Reserve Bank Governor Alan Bollard will tomorrow morning reveal whether the Official Cash Rate will be changed. OMFinancial's head of financial markets Kevin O'Sullivan ponders what impact his decision might have.
This week's upcoming Reserve Bank monetary policy statement has generated more debate and discussion around trading desks both here and overseas than any in recent memory.
While the banks and other major institutions have almost unanimously predicted a cut in the official cash rate (and lowered their own rates in anticipation), it is important to remember this reflects the view of a very small percentage of people active in the market.
The majority either have not or can not take a position, and their views on what the Reserve Bank will do - and what it should do - cover a broad spectrum of opinion indeed.
So, what do those at the coal face think should happen, what do they think will happen, and what does it mean? Here are four possible scenarios.
Leave the Rate Alone
According to the Reserve Bank Act, the Bank's primary function involves "achieving and maintaining stability in the general level of prices."
According to the current Policy Targets Agreement, price stability is defined as an annual rise in the Consumer Price Index (CPI) over the medium term of between one and three percent.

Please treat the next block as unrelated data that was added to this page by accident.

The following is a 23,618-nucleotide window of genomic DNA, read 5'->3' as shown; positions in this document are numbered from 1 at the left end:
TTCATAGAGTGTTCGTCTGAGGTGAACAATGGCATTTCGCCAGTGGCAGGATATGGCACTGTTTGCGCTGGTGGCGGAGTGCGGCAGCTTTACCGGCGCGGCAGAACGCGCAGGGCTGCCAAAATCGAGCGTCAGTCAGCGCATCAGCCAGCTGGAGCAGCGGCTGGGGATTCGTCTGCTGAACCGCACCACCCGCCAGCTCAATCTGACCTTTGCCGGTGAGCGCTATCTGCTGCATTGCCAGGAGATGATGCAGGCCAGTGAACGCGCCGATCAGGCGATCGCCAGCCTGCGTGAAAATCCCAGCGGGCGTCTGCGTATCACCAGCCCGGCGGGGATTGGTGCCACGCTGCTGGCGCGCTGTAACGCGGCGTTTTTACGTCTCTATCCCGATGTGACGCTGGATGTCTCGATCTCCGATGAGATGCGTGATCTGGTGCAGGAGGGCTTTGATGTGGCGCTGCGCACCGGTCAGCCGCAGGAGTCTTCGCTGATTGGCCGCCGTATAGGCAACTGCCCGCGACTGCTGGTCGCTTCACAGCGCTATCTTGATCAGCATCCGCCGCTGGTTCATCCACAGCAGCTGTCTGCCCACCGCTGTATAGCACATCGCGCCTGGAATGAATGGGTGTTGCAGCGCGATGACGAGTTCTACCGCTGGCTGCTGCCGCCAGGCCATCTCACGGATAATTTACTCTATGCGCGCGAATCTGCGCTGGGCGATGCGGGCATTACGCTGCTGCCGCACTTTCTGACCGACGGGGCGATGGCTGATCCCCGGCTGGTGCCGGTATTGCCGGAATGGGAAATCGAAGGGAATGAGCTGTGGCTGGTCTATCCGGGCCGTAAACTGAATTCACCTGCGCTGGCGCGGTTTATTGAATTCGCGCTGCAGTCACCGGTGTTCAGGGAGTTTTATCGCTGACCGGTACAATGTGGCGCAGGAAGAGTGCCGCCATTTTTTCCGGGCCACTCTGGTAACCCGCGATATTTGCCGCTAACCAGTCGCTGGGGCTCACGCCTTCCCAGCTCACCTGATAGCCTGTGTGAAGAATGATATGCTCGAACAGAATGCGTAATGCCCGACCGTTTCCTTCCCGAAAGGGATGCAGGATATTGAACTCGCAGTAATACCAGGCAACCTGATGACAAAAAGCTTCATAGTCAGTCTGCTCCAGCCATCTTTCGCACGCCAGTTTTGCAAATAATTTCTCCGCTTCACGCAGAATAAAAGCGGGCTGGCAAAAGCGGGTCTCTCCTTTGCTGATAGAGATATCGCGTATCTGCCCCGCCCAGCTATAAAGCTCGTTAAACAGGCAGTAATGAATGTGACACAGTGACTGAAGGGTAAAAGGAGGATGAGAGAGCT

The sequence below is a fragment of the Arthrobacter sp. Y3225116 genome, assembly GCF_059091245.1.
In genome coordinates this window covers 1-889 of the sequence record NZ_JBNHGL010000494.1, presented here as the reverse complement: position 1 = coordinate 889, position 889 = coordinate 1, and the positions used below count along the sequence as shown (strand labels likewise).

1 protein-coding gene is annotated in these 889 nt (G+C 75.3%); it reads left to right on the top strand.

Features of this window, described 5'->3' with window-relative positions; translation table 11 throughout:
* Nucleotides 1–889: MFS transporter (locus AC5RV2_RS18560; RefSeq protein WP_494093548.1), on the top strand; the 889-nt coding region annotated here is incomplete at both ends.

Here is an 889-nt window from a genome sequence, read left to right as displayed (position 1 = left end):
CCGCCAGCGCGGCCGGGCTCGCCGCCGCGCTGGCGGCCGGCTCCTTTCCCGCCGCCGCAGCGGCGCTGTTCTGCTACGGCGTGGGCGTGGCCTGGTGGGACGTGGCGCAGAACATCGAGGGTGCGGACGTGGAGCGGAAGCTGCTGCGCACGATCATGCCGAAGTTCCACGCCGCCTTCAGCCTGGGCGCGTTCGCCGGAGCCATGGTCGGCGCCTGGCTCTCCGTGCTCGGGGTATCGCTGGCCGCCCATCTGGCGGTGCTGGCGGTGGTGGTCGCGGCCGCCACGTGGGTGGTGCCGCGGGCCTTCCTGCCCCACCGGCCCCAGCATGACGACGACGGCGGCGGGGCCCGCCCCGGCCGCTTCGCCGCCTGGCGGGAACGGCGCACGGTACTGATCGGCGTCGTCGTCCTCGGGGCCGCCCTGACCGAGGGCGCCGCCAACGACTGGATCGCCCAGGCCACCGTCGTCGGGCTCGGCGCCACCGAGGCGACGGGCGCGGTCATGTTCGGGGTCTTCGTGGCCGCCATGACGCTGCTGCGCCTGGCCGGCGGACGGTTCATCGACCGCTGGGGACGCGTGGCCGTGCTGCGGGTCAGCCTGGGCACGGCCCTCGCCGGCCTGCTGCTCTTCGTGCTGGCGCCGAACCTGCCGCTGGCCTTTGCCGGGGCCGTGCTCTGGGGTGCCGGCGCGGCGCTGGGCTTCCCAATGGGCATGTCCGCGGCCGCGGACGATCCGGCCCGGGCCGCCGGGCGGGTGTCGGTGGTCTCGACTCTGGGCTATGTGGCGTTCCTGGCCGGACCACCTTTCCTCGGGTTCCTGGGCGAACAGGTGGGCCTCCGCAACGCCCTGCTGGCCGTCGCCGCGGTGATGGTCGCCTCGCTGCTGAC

With the CPI for the three months to December 2010 up four per cent, commodity prices continuing to climb, and European Central Bank president Jean-Claude Trichet foreshadowing higher ECB interest rates as early as next month, the case for a cut in the OCR looks less certain.
While the market suggests there is no chance of no change, and John Key's pro rate cut comments will have added political pressure to Governor Alan Bollard's list of considerations, a look back at recent history shows that Bollard is very much his own man.
In January 2010, the market was hell bent on pricing in rate hikes, but Bollard held his ground. The ensuing brutal rally in the futures markets hit traders squarely in the bottom line, and sent the market a clear message that Bollard would not be bullied.
A 100bp cut
In financial terms, the likely effect on the economy of the Christchurch earthquakes is comparable to that of 9/11 in the US prior to the earthquake, we had already experienced one quarter of falling GDP and another was expected to follow. Standard & Poor's' "revision" of New Zealand's foreign currency outlook last November and an unemployment rate that was already heading north (and which will be boosted by the tragic events in Christchurch) add weight to the theory that rate cuts are needed to stimulate the sagging economy.
In the words of one ex-pat trader: "This is a get out of jail free card for Bollard: play the quake card to not only remove the recent tightening but further stimulate the economy."
Having said that, a 100bp cut would be very aggressive, and put the OCR well below what Bollard has previously described as "emergency levels".
A 25bp cut
Tipped by at least one of the major banks, but at very long odds amongst dealers.